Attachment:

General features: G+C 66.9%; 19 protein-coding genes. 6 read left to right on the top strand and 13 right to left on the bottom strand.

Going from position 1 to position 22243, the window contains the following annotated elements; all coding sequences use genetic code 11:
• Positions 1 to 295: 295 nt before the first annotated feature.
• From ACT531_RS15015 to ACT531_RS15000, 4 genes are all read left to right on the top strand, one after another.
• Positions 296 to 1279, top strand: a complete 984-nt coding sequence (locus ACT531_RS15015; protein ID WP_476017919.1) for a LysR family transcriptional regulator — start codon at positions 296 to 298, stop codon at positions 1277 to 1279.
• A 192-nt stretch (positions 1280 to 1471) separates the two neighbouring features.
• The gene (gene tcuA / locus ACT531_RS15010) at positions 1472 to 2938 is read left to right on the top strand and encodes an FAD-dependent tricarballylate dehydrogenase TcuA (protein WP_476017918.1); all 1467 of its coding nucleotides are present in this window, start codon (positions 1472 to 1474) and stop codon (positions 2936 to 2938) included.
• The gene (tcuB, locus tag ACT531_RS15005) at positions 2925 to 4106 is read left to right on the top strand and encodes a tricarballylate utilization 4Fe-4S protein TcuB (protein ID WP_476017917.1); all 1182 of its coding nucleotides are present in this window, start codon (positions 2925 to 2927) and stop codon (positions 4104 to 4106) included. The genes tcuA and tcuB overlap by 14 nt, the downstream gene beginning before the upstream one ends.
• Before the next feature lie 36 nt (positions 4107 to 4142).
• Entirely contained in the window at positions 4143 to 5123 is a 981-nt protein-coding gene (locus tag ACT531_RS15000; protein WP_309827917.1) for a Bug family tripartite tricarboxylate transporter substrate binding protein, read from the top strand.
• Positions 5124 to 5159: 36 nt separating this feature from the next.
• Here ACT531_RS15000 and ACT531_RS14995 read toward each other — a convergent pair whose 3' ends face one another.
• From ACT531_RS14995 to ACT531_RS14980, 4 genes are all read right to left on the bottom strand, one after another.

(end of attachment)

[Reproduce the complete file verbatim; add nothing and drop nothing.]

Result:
General features: G+C 66.9%; 19 protein-coding genes. 6 read left to right on the top strand and 13 right to left on the bottom strand.

Going from position 1 to position 22243, the window contains the following annotated elements; all coding sequences use genetic code 11:
• Positions 1 to 295: 295 nt before the first annotated feature.
• From ACT531_RS15015 to ACT531_RS15000, 4 genes are all read left to right on the top strand, one after another.
• Positions 296 to 1279, top strand: a complete 984-nt coding sequence (locus ACT531_RS15015; protein ID WP_476017919.1) for a LysR family transcriptional regulator — start codon at positions 296 to 298, stop codon at positions 1277 to 1279.
• A 192-nt stretch (positions 1280 to 1471) separates the two neighbouring features.
• The gene (gene tcuA / locus ACT531_RS15010) at positions 1472 to 2938 is read left to right on the top strand and encodes an FAD-dependent tricarballylate dehydrogenase TcuA (protein WP_476017918.1); all 1467 of its coding nucleotides are present in this window, start codon (positions 1472 to 1474) and stop codon (positions 2936 to 2938) included.
• The gene (tcuB, locus tag ACT531_RS15005) at positions 2925 to 4106 is read left to right on the top strand and encodes a tricarballylate utilization 4Fe-4S protein TcuB (protein ID WP_476017917.1); all 1182 of its coding nucleotides are present in this window, start codon (positions 2925 to 2927) and stop codon (positions 4104 to 4106) included. The genes tcuA and tcuB overlap by 14 nt, the downstream gene beginning before the upstream one ends.
• Before the next feature lie 36 nt (positions 4107 to 4142).
• Entirely contained in the window at positions 4143 to 5123 is a 981-nt protein-coding gene (locus tag ACT531_RS15000; protein WP_309827917.1) for a Bug family tripartite tricarboxylate transporter substrate binding protein, read from the top strand.
• Positions 5124 to 5159: 36 nt separating this feature from the next.
• Here ACT531_RS15000 and ACT531_RS14995 read toward each other — a convergent pair whose 3' ends face one another.
• From ACT531_RS14995 to ACT531_RS14980, 4 genes are all read right to left on the bottom strand, one after another.